23 Oct 2018
The new trade agreement between the US, Mexico and Canada further strengthens the cross-continental supply chain that has defined the relationship between the three trading partners.
Thierry Wizman, a Macquarie global foreign exchange and rates strategist, says there are some interesting revelations in the US-Mexico-Canada trade agreement (USMCA).
These include higher wage settings for North American car production, the unexpected boost to US-Mexican relations and the broader implications for international trade, with a ban on free trade agreements with 'non-free market' countries such as China.
'Fortress North America' prevails
For US retailers and manufacturers, the greatest benefit of USMCA is that it maintains the trilateral trade structure and cross-continental supply chain that characterised its predecessor, the North American Free Trade Agreement (NAFTA).
“Under USMCA, businesses engaged in cross-border North American trade will continue to benefit from cost savings," Wizman says. “These businesses will still be able to produce in the lowest cost centers in North America and take advantage of tariff-free logistic links."
The main benefit to Canada and Mexico may simply be the continuation of the NAFTA-style framework that encourages trade and foreign direct investment from the US (and from countries selling goods to the US) into Mexico and Canada.
Mexican farm exports to the US have tripled since NAFTA's implementation, as have US and Mexican direct investments in Canada. These commercial and investment flows will be maintained. However, Canada's concession to liberalise its dairy market may pose some domestic political difficulties.
Mexico and Canada will also be spared the expense of invoking contingency plans developed in anticipation of a failure to reach an agreement. In Mexico's case, this would have involved building new logistic routes and ports to service trade with other countries.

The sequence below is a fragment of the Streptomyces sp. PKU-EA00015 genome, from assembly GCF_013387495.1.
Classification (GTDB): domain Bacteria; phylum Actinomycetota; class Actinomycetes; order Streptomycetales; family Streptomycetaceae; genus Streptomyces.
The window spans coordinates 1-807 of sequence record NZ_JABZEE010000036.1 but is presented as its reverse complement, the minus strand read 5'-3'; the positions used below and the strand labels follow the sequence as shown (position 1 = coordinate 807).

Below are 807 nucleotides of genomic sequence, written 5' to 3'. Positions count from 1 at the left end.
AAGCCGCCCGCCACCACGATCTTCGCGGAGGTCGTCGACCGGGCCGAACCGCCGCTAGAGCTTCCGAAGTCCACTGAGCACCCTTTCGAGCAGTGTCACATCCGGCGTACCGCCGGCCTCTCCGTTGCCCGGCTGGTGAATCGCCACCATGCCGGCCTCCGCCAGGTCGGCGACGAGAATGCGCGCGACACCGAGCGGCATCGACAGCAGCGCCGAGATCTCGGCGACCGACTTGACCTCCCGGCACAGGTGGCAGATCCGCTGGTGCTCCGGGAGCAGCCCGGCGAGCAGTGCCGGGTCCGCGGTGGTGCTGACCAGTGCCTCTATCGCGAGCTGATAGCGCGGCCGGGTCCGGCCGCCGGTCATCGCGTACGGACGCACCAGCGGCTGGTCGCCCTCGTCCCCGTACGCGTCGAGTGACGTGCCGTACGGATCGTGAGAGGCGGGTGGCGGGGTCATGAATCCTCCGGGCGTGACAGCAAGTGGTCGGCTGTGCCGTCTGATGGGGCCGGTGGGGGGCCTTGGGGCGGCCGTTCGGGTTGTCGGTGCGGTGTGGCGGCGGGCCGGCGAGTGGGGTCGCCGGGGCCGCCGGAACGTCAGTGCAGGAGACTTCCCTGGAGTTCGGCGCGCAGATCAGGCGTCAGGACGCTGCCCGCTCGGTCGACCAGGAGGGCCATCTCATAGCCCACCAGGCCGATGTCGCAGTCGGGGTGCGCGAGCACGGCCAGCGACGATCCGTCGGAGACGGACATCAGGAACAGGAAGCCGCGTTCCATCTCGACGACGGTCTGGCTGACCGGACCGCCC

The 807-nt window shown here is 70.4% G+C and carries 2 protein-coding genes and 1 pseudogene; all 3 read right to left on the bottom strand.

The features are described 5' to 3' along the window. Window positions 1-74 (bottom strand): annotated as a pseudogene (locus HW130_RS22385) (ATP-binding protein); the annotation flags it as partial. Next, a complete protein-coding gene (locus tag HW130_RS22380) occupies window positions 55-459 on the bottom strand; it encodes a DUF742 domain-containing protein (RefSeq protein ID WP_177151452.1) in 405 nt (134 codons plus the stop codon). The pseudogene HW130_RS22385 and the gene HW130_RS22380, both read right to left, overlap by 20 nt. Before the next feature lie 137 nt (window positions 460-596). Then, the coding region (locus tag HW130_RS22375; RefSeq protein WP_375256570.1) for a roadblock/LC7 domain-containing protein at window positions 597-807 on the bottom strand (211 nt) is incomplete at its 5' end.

Workers in all three countries could benefit from a stipulation that 75 per cent of a car must be produced in North America to avoid tariffs, and that at least 30 per cent of auto manufacturing must be done in factories paying an average wage of $US16 an hour. This rises to 40 per cent by 2023.
US and Mexico strengthen relationship
“An unexpected outcome of the USMCA is that the US and Mexico appear to have emerged from the negotiations on stronger diplomatic terms,” says Wizman.
The two countries reached a bilateral agreement before Canada joined the pact.
The new agreement likely solidifies the relationship between Mexico's president-elect Andres Manuel Lopez Obrador and US President Donald Trump, who hold similar views on issues surrounding national sovereignty and the need to raise industrial wages.
With the agreement in place, Mexico can now direct resources earmarked for contingency plans to other priorities, such as social benefits, while the USMCA will help stabilise Mexico’s currency and potentially ease inflation concerns.
One area still to be addressed is the tariffs imposed by the US on aluminium and steel from Mexico and Canada.
The US administration has a political interest in protecting its steel and aluminium workers, especially in the states that were key to the Republican Presidential election victory in 2016. Wizman says this issue is unlikely to be resolved for the enactment of the USMCA agreement in 2019.
“We had expected that the outcome of the negotiations to replace or modernise NAFTA was likely to be benign, and that has been the case," Wizman notes. "We now expect the US to turn its attention more toward its trade relationship with other partners, including Japan and the EU. The outcome of these are more difficult to forecast as any bilateral trade agreements would be new ones.”
And what of the US-China dispute?
While the agreement largely maintains existing arrangements between the three North American trading partners, Wizman says it has implications for other international trade, particularly the US-China trading relationship.
Wizman says the US may be under less pressure to make concessions to China now that it has strengthened its relationship with its nearest trading partners.
The stipulation that North America auto production must be conducted in a high-wage setting and the ban on USMCA signatories entering into free trade agreements with 'non-free market' countries could also limit the flow of China’s products into North America.
Wizman says while the ban may become a model for other US free trade agreements it negotiates, the US would need to be mindful that such attempts to isolate China could prolong their current trade dispute.